Instrument Repair
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How do you fix dead spots on a guitar?

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2016-04-10 02:38:08
2016-04-10 02:38:08

Dead spots are a commonly misunderstood term by Guitarists. A true dead spot is a note / notes that has / have a very quick decay (sustain) with little to no lower fundamental tones on stringed instruments.

Paste the link below into your browser address field for more information about true dead spots:

acoustics.org/pressroom/httpdocs/137th/fleischer.html

In the case of a true dead spot one must either replace the neck, if feasible, with one that has no dead spots, try a device called a "Fat Finger" (which really only changes one dead spot for another), or replace the guitar entirely on a set neck guitar / bass.

Fret buzz / rattles and fretting out (strings hitting the next upper fret and not sounding) on the other hand ARE NOT true dead spots. They are sometimes mistakenly termed dead spots, but now you know the difference.

In the case of buzz / rattle, and fretting out, a guitar neck can be fixed in a number of ways, depending on the cause.

From easiest to hardest:

1. Get a guitar / bass 'setup' that may include setting neck relief, adjusting nut / bridge height and intonation, and fret dressing - sanding, leveling, grinding, re-fretting or a combination thereof, by a good Luthier (guitar repair / builder) for usually under $100 (US - 2009). Your best bet.

2. Raise the action. If you have an Electric Guitar, it probably has an adjustable bridge.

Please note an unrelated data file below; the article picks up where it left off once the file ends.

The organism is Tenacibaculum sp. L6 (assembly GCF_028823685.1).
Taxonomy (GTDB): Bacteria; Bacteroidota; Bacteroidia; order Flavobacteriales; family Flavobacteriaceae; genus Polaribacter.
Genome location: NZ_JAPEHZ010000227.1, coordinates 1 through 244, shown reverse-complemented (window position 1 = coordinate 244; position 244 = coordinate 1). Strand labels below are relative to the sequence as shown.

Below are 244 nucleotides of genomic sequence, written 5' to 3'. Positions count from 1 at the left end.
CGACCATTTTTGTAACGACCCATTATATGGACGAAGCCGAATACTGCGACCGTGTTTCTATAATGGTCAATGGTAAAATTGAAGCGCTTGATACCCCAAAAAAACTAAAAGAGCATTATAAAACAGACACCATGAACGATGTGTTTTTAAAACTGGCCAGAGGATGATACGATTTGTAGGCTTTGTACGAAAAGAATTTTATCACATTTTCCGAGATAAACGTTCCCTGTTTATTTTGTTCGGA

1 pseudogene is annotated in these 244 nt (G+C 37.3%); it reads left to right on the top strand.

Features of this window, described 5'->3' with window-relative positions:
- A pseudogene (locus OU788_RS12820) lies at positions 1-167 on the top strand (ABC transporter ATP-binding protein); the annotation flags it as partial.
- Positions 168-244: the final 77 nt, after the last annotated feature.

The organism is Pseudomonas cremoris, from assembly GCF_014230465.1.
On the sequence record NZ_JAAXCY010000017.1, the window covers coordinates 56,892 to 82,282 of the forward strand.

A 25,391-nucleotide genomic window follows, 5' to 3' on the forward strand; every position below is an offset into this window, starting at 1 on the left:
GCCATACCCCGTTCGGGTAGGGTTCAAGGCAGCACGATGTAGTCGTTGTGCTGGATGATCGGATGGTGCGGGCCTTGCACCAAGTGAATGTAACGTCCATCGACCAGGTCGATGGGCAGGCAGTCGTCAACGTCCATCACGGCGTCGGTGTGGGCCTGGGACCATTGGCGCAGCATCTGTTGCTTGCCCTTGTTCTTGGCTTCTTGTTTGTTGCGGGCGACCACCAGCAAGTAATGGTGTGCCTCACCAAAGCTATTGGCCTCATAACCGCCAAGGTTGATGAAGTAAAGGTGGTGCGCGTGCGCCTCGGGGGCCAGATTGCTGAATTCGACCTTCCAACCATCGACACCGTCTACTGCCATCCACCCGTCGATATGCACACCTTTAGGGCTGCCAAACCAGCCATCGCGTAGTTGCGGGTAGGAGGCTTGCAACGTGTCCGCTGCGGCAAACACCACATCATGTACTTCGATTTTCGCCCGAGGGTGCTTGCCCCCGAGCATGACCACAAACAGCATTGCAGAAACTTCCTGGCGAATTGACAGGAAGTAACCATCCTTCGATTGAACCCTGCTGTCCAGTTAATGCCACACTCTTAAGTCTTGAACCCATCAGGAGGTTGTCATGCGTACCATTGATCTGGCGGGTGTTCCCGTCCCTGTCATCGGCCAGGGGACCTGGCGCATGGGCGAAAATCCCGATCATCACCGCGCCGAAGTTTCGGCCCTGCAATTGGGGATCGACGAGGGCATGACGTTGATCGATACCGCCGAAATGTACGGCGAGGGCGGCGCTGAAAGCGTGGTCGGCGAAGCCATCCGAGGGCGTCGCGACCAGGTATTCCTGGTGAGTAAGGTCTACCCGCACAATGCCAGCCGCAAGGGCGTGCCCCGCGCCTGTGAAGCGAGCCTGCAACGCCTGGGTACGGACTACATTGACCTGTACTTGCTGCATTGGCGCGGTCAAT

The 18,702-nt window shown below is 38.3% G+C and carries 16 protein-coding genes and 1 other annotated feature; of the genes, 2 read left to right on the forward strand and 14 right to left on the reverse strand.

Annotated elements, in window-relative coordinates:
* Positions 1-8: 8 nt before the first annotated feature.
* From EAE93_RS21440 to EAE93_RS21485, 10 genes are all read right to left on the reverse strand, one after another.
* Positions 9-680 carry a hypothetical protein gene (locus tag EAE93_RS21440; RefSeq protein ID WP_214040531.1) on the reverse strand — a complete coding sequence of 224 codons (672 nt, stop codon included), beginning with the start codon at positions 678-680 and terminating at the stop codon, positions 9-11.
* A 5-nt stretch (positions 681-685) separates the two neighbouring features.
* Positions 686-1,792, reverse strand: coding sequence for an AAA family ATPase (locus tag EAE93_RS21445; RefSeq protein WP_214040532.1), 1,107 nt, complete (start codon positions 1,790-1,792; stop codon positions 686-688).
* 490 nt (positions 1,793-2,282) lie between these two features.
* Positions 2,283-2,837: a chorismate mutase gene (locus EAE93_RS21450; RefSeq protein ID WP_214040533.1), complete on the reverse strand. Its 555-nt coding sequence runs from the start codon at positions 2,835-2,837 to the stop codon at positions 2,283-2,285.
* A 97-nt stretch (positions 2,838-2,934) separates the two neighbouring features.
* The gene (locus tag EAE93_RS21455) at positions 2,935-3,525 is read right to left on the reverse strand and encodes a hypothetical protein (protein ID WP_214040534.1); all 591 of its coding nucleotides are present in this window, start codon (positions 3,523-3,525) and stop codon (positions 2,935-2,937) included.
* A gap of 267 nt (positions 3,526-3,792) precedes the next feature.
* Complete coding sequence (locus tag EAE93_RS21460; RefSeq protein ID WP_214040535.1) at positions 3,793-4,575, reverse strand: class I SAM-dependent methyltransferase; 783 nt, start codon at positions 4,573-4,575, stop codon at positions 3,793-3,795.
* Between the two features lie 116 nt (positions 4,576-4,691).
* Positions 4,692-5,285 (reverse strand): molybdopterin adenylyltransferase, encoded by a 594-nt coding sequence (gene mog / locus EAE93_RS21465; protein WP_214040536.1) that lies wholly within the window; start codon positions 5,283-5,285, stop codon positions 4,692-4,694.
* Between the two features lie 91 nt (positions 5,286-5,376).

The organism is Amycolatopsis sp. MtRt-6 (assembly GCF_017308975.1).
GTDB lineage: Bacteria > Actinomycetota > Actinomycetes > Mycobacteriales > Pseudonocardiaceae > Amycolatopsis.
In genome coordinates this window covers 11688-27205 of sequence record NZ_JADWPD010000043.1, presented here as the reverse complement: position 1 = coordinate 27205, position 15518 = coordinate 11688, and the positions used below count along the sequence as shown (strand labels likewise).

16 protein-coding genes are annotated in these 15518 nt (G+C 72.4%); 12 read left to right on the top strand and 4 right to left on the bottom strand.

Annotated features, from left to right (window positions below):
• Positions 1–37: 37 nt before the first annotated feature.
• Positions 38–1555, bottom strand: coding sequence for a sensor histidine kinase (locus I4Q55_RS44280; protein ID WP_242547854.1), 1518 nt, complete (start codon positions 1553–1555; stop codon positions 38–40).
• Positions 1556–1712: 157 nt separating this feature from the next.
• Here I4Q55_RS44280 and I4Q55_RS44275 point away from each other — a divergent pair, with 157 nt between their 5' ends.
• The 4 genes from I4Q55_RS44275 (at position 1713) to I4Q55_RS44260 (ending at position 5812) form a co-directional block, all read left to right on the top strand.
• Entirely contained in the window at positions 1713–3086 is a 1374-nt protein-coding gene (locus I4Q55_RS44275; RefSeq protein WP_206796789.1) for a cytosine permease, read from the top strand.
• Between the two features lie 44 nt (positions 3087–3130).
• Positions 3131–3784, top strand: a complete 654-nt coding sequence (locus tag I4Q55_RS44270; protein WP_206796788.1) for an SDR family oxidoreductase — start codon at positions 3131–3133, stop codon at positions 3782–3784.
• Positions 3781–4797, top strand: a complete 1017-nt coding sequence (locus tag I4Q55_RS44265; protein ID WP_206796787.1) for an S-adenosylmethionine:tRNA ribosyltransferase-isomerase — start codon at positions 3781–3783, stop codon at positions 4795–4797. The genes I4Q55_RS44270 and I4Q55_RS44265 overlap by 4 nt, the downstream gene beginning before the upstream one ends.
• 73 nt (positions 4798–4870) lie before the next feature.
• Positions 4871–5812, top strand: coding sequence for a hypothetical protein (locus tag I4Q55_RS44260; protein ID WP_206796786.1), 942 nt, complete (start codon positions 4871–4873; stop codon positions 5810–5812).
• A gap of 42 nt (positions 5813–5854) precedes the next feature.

Raise your bridge or bridge inserts a bit. On an acoustic, you can try a new, taller saddle or shim your current one with wood veneer or cardboard. Remember too high of an action will make any guitar hard to play.

3. Adjust the truss rod (set neck relief). If your neck is too straight (buzzing at the first 5 frets) it will not allow the string to vibrate in it's natural arch. If it is too bowed (usually buzzing above the 12th fret) fretting strings will be hard. Get a proper sized Allen wrench and turn the rod counter clockwise to introduce some relief (bow) into the neck or turn the truss rod clockwise to straighten it. A quarter turn is usually safest. Be careful, a broken truss rod is not easy to replace. It's best to set string height to an average of 3/32" measured at the 12th fret before setting relief.

4. Shim the neck. Loosen the strings, unbolt the neck & drop some thin strips (1/32, 1/16) of whatever (cardboard, metal, wood, plastic) in there. This will offset some bowing. If you find there are shims in there already, try removing them. This is usually best left to a Professional.

5. Replace the neck - Naturally, if your neck is badly warped, twisted, or cracked, you can possibly buy a replacement from your local guitar shop who can also install it for you as they will need to set it up properly for your guitar.

And if all else fails you can always sell it as-is on Craigslist or eBay and start over again.

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